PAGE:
What is Cordocentesis, How is it done?
Cordocentesis, also known as fetal blood sampling or percutaneous umbilical blood sampling (PUBS), is a prenatal diagnostic procedure used to obtain a sample of fetal blood from the umbilical cord. This procedure is typically performed during the second or third trimester of pregnancy and is used to diagnose certain genetic disorders, infections, and blood disorders in the fetus.
The umbilical cord is a vital connection between the mother and the fetus, providing oxygen and nutrients to the developing baby. It consists of two arteries and one vein surrounded by a gelatinous substance called Wharton’s jelly. Cordocentesis involves the insertion of a thin needle into one of the umbilical cord vessels to withdraw a small amount of fetal blood for analysis.
The procedure is usually performed under ultrasound guidance to ensure accurate needle placement and minimize the risk of complications. Before the procedure, the mother’s abdomen is cleaned with an antiseptic solution, and a local anesthetic may be administered to numb the area where the needle will be inserted.
Once the area is prepared, the physician uses ultrasound to locate a suitable site for needle insertion. The needle is typically inserted into one of the umbilical cord veins, as they are larger and easier to access than the arteries. The needle is carefully guided into the selected vessel, and a small sample of fetal blood is withdrawn into a syringe.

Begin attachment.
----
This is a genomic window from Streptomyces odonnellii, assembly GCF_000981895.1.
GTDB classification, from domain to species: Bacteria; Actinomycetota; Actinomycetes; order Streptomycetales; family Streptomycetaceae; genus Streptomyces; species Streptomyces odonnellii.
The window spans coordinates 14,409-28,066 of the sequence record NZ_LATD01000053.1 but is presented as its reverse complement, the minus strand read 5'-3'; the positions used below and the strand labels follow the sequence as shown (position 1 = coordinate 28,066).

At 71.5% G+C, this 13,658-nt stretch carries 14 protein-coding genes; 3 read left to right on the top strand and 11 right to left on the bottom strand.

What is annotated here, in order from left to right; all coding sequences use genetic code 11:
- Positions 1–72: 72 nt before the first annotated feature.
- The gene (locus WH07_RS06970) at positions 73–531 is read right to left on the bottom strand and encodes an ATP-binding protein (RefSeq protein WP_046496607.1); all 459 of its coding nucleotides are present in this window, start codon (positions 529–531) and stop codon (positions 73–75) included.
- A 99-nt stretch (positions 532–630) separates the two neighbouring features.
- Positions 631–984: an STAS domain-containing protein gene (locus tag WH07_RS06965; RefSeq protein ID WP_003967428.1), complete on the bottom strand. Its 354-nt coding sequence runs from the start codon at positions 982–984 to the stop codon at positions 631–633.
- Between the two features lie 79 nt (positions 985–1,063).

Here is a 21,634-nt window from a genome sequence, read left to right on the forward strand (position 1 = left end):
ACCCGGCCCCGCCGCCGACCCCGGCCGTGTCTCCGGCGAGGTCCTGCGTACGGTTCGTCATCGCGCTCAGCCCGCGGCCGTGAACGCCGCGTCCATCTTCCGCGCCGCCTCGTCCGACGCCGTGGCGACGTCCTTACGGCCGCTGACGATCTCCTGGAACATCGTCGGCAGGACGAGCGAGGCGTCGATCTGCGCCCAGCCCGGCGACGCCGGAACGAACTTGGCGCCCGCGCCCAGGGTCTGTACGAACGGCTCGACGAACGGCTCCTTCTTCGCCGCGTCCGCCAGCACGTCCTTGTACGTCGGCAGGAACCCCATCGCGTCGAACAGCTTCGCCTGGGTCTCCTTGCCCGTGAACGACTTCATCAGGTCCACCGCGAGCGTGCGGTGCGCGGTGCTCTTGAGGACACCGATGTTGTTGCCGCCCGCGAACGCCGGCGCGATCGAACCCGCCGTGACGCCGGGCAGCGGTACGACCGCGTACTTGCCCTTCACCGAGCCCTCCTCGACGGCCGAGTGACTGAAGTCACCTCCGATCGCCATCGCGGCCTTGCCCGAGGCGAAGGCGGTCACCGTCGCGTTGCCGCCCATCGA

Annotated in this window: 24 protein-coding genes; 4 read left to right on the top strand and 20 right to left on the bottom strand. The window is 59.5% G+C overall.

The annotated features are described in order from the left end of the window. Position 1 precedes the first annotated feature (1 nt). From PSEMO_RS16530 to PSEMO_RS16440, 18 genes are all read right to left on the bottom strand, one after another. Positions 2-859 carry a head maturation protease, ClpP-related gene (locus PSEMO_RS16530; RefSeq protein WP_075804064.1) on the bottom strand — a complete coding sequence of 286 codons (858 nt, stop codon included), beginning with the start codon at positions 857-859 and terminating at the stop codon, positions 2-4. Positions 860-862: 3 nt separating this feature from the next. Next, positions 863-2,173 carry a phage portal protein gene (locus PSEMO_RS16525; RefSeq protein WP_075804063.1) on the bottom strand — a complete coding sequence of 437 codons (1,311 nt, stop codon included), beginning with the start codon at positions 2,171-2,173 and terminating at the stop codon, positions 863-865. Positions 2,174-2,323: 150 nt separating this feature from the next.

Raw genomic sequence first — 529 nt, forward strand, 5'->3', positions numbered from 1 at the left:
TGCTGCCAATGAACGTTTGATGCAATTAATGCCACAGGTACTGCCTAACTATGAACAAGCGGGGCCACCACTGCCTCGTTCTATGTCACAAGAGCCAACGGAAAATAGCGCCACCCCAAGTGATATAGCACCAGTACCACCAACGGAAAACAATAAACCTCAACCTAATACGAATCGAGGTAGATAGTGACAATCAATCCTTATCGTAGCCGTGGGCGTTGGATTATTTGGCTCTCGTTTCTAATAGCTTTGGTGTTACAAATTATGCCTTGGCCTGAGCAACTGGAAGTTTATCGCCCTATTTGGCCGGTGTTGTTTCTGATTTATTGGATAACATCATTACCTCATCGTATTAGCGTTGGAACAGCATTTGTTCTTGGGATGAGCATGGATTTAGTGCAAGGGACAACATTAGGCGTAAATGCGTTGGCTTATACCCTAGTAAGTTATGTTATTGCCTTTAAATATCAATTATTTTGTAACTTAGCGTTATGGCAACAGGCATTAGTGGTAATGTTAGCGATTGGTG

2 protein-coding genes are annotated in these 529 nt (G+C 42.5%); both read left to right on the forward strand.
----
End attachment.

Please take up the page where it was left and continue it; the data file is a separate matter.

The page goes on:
After the blood sample is obtained, the needle is removed, and pressure is applied to the puncture site to prevent bleeding. The fetal blood sample is then sent to a laboratory for analysis, where it is tested for various genetic conditions, infections, and blood disorders.
Cordocentesis is considered an invasive procedure and carries some risks, although they are relatively low. The most common risks include bleeding from the puncture site, infection, and injury to the fetus or umbilical cord. However, these complications occur in less than 1% of cases.
The procedure is typically performed when other non-invasive prenatal tests, such as ultrasound or maternal blood tests, have indicated a potential problem with the fetus. Cordocentesis allows for more accurate and definitive diagnosis of certain conditions, as it directly samples fetal blood.
Some of the conditions that can be diagnosed through cordocentesis include chromosomal abnormalities like Down syndrome, genetic disorders such as cystic fibrosis or sickle cell disease, and certain infections like toxoplasmosis or rubella. It can also be used to assess fetal blood type and Rh compatibility between the mother and fetus.
In addition to diagnosis, cordocentesis can also be used for therapeutic purposes. In cases where certain blood disorders are detected, such as severe anemia or platelet disorders, the procedure can be used to administer blood transfusions or other necessary treatments directly to the fetus.
Overall, cordocentesis is a valuable tool in prenatal diagnosis and management. It allows for accurate and timely detection of certain fetal conditions, enabling healthcare providers to provide appropriate counseling and interventions. However, due to its invasive nature, the procedure is typically reserved for cases where the benefits outweigh the potential risks.